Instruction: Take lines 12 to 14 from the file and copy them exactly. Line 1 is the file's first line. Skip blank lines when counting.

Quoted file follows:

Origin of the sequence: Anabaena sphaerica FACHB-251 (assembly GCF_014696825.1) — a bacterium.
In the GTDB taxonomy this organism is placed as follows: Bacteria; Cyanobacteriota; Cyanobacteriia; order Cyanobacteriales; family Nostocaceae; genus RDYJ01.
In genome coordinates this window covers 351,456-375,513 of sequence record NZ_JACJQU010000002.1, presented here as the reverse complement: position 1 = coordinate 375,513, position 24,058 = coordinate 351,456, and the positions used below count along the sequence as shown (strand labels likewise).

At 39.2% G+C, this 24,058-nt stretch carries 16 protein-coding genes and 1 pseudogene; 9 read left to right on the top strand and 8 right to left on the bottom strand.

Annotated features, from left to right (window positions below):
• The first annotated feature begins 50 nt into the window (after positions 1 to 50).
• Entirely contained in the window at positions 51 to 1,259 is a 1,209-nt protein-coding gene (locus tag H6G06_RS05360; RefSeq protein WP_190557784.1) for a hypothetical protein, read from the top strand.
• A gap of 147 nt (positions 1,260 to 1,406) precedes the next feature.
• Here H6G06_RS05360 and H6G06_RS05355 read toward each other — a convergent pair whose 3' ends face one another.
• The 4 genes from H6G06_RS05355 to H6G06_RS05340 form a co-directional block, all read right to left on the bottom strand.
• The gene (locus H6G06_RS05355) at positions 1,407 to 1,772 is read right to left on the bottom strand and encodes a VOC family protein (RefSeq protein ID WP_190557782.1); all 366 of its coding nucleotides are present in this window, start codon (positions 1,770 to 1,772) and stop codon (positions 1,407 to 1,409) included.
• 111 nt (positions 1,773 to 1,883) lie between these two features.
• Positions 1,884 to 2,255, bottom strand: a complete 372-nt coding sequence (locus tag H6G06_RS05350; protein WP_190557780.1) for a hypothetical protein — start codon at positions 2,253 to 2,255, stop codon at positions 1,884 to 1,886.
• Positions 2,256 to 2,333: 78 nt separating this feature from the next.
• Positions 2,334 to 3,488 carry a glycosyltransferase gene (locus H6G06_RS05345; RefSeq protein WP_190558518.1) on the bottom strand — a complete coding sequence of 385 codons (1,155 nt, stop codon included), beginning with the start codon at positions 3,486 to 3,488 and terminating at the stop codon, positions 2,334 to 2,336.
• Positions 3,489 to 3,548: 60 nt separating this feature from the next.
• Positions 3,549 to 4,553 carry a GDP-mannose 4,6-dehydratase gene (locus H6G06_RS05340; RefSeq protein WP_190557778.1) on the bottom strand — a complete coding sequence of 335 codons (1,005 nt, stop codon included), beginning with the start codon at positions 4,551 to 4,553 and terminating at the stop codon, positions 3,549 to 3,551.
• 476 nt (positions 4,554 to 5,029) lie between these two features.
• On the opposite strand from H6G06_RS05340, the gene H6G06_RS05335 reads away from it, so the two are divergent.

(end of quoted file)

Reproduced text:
• 111 nt (positions 1,773 to 1,883) lie between these two features.
• Positions 1,884 to 2,255, bottom strand: a complete 372-nt coding sequence (locus tag H6G06_RS05350; protein WP_190557780.1) for a hypothetical protein — start codon at positions 2,253 to 2,255, stop codon at positions 1,884 to 1,886.
• Positions 2,256 to 2,333: 78 nt separating this feature from the next.